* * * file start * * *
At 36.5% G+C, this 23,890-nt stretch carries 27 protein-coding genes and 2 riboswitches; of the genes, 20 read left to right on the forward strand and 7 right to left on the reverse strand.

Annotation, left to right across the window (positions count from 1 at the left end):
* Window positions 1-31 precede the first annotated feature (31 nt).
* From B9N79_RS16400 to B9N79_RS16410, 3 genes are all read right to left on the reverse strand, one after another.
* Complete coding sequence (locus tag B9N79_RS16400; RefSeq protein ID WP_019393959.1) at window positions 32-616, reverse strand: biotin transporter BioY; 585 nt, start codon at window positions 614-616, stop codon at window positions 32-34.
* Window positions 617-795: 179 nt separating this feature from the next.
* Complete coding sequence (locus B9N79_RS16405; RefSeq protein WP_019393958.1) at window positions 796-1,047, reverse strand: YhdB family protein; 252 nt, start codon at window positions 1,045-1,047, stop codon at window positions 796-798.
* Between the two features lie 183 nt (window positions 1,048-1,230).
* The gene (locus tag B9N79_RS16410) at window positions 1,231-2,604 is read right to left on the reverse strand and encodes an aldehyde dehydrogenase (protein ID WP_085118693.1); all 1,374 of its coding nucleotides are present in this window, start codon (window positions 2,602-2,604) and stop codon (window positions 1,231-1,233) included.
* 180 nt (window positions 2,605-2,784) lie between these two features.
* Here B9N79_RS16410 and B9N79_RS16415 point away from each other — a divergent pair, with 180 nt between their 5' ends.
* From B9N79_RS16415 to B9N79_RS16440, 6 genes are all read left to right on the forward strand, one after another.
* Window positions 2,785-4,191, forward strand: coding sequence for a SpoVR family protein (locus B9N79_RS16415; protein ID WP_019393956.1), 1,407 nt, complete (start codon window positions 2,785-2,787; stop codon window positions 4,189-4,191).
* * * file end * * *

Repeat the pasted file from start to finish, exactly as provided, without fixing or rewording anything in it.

At 36.5% G+C, this 23,890-nt stretch carries 27 protein-coding genes and 2 riboswitches; of the genes, 20 read left to right on the forward strand and 7 right to left on the reverse strand.

Annotation, left to right across the window (positions count from 1 at the left end):
* Window positions 1-31 precede the first annotated feature (31 nt).
* From B9N79_RS16400 to B9N79_RS16410, 3 genes are all read right to left on the reverse strand, one after another.
* Complete coding sequence (locus tag B9N79_RS16400; RefSeq protein ID WP_019393959.1) at window positions 32-616, reverse strand: biotin transporter BioY; 585 nt, start codon at window positions 614-616, stop codon at window positions 32-34.
* Window positions 617-795: 179 nt separating this feature from the next.
* Complete coding sequence (locus B9N79_RS16405; RefSeq protein WP_019393958.1) at window positions 796-1,047, reverse strand: YhdB family protein; 252 nt, start codon at window positions 1,045-1,047, stop codon at window positions 796-798.
* Between the two features lie 183 nt (window positions 1,048-1,230).
* The gene (locus tag B9N79_RS16410) at window positions 1,231-2,604 is read right to left on the reverse strand and encodes an aldehyde dehydrogenase (protein ID WP_085118693.1); all 1,374 of its coding nucleotides are present in this window, start codon (window positions 2,602-2,604) and stop codon (window positions 1,231-1,233) included.
* 180 nt (window positions 2,605-2,784) lie between these two features.
* Here B9N79_RS16410 and B9N79_RS16415 point away from each other — a divergent pair, with 180 nt between their 5' ends.
* From B9N79_RS16415 to B9N79_RS16440, 6 genes are all read left to right on the forward strand, one after another.
* Window positions 2,785-4,191, forward strand: coding sequence for a SpoVR family protein (locus B9N79_RS16415; protein ID WP_019393956.1), 1,407 nt, complete (start codon window positions 2,785-2,787; stop codon window positions 4,189-4,191).